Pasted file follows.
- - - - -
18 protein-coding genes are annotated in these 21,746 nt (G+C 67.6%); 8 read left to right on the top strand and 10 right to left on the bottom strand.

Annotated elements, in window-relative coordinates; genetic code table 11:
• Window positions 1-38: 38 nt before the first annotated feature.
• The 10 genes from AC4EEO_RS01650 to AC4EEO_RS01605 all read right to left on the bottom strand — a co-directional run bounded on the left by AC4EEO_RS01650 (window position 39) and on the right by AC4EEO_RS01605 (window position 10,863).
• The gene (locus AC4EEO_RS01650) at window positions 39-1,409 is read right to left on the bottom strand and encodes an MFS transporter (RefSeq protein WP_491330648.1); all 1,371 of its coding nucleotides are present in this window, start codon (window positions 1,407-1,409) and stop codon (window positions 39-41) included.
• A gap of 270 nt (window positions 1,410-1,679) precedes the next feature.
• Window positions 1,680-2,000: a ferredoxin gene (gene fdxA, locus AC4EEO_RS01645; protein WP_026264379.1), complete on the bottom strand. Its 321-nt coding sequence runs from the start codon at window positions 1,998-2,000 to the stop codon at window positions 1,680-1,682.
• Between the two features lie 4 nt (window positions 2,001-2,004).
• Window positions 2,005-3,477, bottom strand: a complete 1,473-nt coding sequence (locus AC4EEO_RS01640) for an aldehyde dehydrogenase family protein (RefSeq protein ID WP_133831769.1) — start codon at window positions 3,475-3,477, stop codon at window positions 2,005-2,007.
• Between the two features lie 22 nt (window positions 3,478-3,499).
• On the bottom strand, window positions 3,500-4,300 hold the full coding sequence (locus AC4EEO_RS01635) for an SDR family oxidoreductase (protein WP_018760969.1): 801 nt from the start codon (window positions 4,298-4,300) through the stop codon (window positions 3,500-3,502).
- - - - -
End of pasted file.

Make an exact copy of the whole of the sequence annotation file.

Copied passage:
18 protein-coding genes are annotated in these 21,746 nt (G+C 67.6%); 8 read left to right on the top strand and 10 right to left on the bottom strand.

Annotated elements, in window-relative coordinates; genetic code table 11:
• Window positions 1-38: 38 nt before the first annotated feature.
• The 10 genes from AC4EEO_RS01650 to AC4EEO_RS01605 all read right to left on the bottom strand — a co-directional run bounded on the left by AC4EEO_RS01650 (window position 39) and on the right by AC4EEO_RS01605 (window position 10,863).
• The gene (locus AC4EEO_RS01650) at window positions 39-1,409 is read right to left on the bottom strand and encodes an MFS transporter (RefSeq protein WP_491330648.1); all 1,371 of its coding nucleotides are present in this window, start codon (window positions 1,407-1,409) and stop codon (window positions 39-41) included.
• A gap of 270 nt (window positions 1,410-1,679) precedes the next feature.
• Window positions 1,680-2,000: a ferredoxin gene (gene fdxA, locus AC4EEO_RS01645; protein WP_026264379.1), complete on the bottom strand. Its 321-nt coding sequence runs from the start codon at window positions 1,998-2,000 to the stop codon at window positions 1,680-1,682.
• Between the two features lie 4 nt (window positions 2,001-2,004).
• Window positions 2,005-3,477, bottom strand: a complete 1,473-nt coding sequence (locus AC4EEO_RS01640) for an aldehyde dehydrogenase family protein (RefSeq protein ID WP_133831769.1) — start codon at window positions 3,475-3,477, stop codon at window positions 2,005-2,007.
• Between the two features lie 22 nt (window positions 3,478-3,499).
• On the bottom strand, window positions 3,500-4,300 hold the full coding sequence (locus AC4EEO_RS01635) for an SDR family oxidoreductase (protein WP_018760969.1): 801 nt from the start codon (window positions 4,298-4,300) through the stop codon (window positions 3,500-3,502).